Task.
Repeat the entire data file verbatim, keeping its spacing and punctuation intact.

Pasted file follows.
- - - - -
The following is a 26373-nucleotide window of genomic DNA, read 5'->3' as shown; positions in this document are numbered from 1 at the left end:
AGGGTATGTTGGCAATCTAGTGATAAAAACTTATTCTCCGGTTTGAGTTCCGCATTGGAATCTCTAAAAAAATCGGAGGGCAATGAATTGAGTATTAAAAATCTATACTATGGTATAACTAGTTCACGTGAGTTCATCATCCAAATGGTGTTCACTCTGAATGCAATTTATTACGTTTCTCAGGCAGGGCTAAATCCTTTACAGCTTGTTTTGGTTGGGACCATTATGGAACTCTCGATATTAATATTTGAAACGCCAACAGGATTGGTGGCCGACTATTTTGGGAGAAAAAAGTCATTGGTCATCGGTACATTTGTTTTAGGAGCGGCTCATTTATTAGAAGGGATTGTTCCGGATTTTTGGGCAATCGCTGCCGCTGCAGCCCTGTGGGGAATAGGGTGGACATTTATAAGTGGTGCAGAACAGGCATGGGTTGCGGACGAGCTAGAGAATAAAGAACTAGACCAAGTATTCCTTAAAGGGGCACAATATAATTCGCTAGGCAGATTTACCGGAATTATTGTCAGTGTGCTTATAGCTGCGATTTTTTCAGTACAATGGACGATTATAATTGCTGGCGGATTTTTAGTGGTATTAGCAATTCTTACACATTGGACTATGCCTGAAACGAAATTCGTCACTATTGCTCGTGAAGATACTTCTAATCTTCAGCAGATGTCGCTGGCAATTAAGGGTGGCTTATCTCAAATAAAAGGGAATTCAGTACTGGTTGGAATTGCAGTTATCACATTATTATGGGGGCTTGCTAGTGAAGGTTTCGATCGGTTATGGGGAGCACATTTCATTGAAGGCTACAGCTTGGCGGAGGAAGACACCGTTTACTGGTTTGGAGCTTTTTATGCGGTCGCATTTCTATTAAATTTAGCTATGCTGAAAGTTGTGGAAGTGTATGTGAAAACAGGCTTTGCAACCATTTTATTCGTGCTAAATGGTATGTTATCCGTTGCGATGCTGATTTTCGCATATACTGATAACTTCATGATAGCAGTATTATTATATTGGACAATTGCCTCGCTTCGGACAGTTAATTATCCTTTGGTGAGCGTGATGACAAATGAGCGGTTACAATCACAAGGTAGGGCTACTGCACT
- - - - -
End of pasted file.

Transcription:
The following is a 26373-nucleotide window of genomic DNA, read 5'->3' as shown; positions in this document are numbered from 1 at the left end:
AGGGTATGTTGGCAATCTAGTGATAAAAACTTATTCTCCGGTTTGAGTTCCGCATTGGAATCTCTAAAAAAATCGGAGGGCAATGAATTGAGTATTAAAAATCTATACTATGGTATAACTAGTTCACGTGAGTTCATCATCCAAATGGTGTTCACTCTGAATGCAATTTATTACGTTTCTCAGGCAGGGCTAAATCCTTTACAGCTTGTTTTGGTTGGGACCATTATGGAACTCTCGATATTAATATTTGAAACGCCAACAGGATTGGTGGCCGACTATTTTGGGAGAAAAAAGTCATTGGTCATCGGTACATTTGTTTTAGGAGCGGCTCATTTATTAGAAGGGATTGTTCCGGATTTTTGGGCAATCGCTGCCGCTGCAGCCCTGTGGGGAATAGGGTGGACATTTATAAGTGGTGCAGAACAGGCATGGGTTGCGGACGAGCTAGAGAATAAAGAACTAGACCAAGTATTCCTTAAAGGGGCACAATATAATTCGCTAGGCAGATTTACCGGAATTATTGTCAGTGTGCTTATAGCTGCGATTTTTTCAGTACAATGGACGATTATAATTGCTGGCGGATTTTTAGTGGTATTAGCAATTCTTACACATTGGACTATGCCTGAAACGAAATTCGTCACTATTGCTCGTGAAGATACTTCTAATCTTCAGCAGATGTCGCTGGCAATTAAGGGTGGCTTATCTCAAATAAAAGGGAATTCAGTACTGGTTGGAATTGCAGTTATCACATTATTATGGGGGCTTGCTAGTGAAGGTTTCGATCGGTTATGGGGAGCACATTTCATTGAAGGCTACAGCTTGGCGGAGGAAGACACCGTTTACTGGTTTGGAGCTTTTTATGCGGTCGCATTTCTATTAAATTTAGCTATGCTGAAAGTTGTGGAAGTGTATGTGAAAACAGGCTTTGCAACCATTTTATTCGTGCTAAATGGTATGTTATCCGTTGCGATGCTGATTTTCGCATATACTGATAACTTCATGATAGCAGTATTATTATATTGGACAATTGCCTCGCTTCGGACAGTTAATTATCCTTTGGTGAGCGTGATGACAAATGAGCGGTTACAATCACAAGGTAGGGCTACTGCACT